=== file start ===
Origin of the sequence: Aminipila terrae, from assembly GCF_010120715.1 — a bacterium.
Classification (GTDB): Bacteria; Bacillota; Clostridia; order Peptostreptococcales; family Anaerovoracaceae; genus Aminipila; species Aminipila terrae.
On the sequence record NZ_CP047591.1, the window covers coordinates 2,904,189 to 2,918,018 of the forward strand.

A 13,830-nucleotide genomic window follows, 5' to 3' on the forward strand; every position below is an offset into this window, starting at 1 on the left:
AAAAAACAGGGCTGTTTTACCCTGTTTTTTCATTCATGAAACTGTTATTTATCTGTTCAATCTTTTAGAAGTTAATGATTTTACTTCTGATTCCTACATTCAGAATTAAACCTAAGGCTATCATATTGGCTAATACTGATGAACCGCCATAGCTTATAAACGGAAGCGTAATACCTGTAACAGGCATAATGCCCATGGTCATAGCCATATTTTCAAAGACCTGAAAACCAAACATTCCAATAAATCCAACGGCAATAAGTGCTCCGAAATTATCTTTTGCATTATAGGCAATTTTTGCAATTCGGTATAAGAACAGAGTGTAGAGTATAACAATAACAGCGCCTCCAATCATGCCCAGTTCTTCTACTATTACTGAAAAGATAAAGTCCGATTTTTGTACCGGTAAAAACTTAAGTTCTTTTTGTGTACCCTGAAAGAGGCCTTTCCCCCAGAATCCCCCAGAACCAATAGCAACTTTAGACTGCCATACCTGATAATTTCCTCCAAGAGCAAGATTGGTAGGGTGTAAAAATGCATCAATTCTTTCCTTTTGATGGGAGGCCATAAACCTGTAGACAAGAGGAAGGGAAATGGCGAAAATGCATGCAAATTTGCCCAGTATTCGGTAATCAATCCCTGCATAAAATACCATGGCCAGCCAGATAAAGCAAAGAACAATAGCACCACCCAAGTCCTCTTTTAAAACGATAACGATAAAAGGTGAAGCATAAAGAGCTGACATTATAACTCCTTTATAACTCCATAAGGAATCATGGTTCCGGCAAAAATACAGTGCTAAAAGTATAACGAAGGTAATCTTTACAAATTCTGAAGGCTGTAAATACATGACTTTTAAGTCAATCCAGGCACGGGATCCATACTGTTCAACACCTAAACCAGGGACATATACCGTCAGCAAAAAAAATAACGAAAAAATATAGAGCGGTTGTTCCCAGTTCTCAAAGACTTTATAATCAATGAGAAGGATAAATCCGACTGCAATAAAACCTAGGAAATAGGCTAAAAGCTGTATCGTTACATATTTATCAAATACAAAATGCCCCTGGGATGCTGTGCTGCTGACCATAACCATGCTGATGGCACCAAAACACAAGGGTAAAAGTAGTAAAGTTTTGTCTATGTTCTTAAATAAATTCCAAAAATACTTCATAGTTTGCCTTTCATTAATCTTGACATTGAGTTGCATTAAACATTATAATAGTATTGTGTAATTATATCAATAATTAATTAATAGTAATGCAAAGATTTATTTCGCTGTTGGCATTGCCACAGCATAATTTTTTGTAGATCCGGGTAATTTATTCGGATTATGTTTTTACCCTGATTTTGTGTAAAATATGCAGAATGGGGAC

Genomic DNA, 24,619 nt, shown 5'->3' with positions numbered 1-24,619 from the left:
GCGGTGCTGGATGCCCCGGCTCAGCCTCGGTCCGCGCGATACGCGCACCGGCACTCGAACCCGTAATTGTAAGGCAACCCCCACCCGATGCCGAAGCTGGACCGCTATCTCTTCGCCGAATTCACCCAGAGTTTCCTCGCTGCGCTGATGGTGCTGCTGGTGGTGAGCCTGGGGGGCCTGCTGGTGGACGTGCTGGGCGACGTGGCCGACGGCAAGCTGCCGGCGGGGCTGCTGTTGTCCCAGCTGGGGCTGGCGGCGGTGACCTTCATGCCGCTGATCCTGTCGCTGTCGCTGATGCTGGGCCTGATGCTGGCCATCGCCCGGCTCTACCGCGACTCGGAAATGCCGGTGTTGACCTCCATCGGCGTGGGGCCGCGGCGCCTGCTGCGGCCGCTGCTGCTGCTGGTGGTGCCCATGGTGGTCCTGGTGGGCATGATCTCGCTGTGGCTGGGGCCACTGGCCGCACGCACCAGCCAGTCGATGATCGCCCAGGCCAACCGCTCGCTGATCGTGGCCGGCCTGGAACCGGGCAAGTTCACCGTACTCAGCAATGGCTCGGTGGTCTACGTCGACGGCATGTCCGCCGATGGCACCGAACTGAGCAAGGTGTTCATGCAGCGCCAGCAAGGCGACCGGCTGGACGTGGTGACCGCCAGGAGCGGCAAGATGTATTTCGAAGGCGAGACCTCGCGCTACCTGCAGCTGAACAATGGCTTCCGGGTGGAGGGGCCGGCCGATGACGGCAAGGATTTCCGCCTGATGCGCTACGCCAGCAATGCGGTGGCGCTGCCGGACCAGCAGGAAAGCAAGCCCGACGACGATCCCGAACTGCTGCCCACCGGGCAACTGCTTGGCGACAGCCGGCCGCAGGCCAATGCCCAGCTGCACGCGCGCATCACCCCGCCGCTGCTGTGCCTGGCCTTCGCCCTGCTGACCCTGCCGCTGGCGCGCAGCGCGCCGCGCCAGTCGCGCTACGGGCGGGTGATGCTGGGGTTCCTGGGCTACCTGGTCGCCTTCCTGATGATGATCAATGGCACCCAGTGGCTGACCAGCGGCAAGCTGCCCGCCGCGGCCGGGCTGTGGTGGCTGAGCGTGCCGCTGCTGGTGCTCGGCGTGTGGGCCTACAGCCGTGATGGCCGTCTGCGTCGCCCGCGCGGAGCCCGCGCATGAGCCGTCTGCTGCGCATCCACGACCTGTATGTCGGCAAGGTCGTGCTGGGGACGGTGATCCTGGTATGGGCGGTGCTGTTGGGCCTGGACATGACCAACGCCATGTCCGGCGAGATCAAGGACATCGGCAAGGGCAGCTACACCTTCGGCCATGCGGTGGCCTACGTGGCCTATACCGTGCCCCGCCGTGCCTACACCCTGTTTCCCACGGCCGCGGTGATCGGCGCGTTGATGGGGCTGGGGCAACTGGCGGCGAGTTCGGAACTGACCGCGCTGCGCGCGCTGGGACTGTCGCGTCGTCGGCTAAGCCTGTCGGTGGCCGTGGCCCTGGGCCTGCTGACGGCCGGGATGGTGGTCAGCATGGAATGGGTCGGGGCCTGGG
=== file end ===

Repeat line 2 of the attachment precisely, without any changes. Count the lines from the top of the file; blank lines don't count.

Classification (GTDB): Bacteria; Bacillota; Clostridia; order Peptostreptococcales; family Anaerovoracaceae; genus Aminipila; species Aminipila terrae.